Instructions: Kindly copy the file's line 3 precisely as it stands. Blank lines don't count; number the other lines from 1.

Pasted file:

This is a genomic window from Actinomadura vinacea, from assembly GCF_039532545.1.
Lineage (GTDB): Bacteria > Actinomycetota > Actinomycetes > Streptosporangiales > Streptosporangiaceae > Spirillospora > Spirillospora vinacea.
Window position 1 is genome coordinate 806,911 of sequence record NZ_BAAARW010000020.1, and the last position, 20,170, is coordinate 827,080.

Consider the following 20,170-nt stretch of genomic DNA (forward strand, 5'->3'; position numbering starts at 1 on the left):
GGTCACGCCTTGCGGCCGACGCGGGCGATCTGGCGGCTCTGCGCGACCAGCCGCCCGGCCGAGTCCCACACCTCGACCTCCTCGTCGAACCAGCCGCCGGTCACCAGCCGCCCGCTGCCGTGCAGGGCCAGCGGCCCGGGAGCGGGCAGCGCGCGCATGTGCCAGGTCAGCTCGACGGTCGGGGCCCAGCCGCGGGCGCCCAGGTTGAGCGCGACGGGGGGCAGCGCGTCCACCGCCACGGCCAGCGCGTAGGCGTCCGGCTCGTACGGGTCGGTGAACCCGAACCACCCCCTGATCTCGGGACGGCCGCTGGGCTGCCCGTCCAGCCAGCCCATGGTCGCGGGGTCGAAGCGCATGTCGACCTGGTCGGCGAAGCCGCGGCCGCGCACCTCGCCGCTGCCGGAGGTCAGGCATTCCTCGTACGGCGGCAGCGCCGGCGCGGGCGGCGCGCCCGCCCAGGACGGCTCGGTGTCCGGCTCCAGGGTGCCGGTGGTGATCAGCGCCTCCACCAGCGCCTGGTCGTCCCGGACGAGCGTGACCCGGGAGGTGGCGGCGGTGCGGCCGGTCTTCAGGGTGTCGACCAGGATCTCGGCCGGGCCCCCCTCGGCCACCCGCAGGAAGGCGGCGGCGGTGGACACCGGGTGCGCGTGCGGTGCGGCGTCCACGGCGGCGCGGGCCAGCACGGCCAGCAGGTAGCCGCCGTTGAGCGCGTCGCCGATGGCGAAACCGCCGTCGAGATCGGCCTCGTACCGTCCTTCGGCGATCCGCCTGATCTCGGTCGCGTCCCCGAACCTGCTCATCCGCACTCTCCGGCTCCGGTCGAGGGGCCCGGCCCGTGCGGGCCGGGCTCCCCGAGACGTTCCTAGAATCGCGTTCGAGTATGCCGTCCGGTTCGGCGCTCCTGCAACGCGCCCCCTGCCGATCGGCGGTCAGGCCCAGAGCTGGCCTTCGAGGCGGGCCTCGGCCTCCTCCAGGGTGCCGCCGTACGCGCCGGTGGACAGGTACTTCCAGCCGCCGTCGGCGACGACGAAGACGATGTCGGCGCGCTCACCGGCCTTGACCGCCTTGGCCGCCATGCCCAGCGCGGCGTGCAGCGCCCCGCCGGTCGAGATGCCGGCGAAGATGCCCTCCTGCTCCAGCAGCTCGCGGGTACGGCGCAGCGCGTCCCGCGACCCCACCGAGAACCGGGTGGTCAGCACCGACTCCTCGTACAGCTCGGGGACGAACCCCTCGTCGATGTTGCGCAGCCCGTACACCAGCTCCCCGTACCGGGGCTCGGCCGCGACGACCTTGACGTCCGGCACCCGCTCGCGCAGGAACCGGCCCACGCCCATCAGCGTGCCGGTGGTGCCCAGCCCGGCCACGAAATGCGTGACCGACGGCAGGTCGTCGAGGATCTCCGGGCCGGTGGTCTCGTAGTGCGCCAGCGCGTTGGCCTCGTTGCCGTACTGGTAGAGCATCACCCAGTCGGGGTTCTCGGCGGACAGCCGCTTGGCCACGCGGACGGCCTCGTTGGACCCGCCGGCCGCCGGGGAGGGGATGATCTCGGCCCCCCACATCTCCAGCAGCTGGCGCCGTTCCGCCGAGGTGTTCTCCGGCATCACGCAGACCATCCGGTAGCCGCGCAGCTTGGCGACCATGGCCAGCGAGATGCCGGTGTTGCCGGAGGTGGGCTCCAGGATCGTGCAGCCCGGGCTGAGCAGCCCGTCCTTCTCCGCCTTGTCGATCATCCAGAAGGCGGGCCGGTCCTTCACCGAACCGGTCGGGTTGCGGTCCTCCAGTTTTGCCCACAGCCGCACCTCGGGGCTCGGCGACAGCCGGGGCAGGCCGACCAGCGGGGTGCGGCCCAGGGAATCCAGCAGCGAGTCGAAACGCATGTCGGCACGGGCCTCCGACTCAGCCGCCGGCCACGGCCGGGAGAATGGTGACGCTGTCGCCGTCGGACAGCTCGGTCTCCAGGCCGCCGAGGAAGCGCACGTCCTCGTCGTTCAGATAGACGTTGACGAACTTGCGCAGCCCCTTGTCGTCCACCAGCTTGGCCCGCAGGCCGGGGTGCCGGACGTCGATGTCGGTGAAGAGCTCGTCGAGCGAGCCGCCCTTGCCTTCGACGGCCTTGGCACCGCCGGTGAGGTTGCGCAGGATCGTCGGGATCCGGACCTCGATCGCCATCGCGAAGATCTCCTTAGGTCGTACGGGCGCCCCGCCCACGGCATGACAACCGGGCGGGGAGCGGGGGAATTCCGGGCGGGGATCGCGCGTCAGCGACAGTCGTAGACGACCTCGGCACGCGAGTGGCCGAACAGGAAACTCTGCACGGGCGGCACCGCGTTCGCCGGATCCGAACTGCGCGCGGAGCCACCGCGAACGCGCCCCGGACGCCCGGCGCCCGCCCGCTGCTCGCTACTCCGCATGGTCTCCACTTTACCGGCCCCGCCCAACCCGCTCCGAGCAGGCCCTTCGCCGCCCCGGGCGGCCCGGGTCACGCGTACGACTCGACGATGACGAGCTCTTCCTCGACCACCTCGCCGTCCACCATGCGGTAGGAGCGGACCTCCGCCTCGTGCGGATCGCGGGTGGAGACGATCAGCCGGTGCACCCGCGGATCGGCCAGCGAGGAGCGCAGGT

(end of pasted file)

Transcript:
Window position 1 is genome coordinate 806,911 of sequence record NZ_BAAARW010000020.1, and the last position, 20,170, is coordinate 827,080.